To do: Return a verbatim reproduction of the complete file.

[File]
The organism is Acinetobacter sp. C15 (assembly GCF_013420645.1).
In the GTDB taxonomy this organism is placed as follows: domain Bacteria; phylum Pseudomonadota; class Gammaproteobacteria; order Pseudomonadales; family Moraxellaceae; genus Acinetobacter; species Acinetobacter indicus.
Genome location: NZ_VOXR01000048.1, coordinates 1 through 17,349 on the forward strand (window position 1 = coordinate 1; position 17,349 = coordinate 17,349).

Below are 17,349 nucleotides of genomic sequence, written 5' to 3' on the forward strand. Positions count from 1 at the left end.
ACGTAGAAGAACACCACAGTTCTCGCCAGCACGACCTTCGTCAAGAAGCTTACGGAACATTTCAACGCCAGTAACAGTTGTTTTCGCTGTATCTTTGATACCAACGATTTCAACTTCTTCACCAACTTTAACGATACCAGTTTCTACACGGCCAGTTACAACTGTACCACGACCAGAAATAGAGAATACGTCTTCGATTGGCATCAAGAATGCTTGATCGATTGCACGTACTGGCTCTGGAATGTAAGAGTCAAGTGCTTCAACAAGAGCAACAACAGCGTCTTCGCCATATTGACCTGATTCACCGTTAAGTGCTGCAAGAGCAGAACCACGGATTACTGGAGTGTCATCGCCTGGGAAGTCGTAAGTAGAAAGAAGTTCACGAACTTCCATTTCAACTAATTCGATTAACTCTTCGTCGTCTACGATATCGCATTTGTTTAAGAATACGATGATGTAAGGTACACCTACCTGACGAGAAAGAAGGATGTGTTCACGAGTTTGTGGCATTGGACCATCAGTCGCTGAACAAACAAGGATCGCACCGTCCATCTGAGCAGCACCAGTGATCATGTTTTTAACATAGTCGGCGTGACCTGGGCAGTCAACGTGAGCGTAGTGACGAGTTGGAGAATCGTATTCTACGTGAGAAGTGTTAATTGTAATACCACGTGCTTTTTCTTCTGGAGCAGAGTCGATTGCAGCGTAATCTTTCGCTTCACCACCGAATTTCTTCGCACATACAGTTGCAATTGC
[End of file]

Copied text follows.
The organism is Acinetobacter sp. C15 (assembly GCF_013420645.1).
In the GTDB taxonomy this organism is placed as follows: domain Bacteria; phylum Pseudomonadota; class Gammaproteobacteria; order Pseudomonadales; family Moraxellaceae; genus Acinetobacter; species Acinetobacter indicus.
Genome location: NZ_VOXR01000048.1, coordinates 1 through 17,349 on the forward strand (window position 1 = coordinate 1; position 17,349 = coordinate 17,349).

Below are 17,349 nucleotides of genomic sequence, written 5' to 3' on the forward strand. Positions count from 1 at the left end.
ACGTAGAAGAACACCACAGTTCTCGCCAGCACGACCTTCGTCAAGAAGCTTACGGAACATTTCAACGCCAGTAACAGTTGTTTTCGCTGTATCTTTGATACCAACGATTTCAACTTCTTCACCAACTTTAACGATACCAGTTTCTACACGGCCAGTTACAACTGTACCACGACCAGAAATAGAGAATACGTCTTCGATTGGCATCAAGAATGCTTGATCGATTGCACGTACTGGCTCTGGAATGTAAGAGTCAAGTGCTTCAACAAGAGCAACAACAGCGTCTTCGCCATATTGACCTGATTCACCGTTAAGTGCTGCAAGAGCAGAACCACGGATTACTGGAGTGTCATCGCCTGGGAAGTCGTAAGTAGAAAGAAGTTCACGAACTTCCATTTCAACTAATTCGATTAACTCTTCGTCGTCTACGATATCGCATTTGTTTAAGAATACGATGATGTAAGGTACACCTACCTGACGAGAAAGAAGGATGTGTTCACGAGTTTGTGGCATTGGACCATCAGTCGCTGAACAAACAAGGATCGCACCGTCCATCTGAGCAGCACCAGTGATCATGTTTTTAACATAGTCGGCGTGACCTGGGCAGTCAACGTGAGCGTAGTGACGAGTTGGAGAATCGTATTCTACGTGAGAAGTGTTAATTGTAATACCACGTGCTTTTTCTTCTGGAGCAGAGTCGATTGCAGCGTAATCTTTCGCTTCACCACCGAATTTCTTCGCACATACAGTTGCAATTGC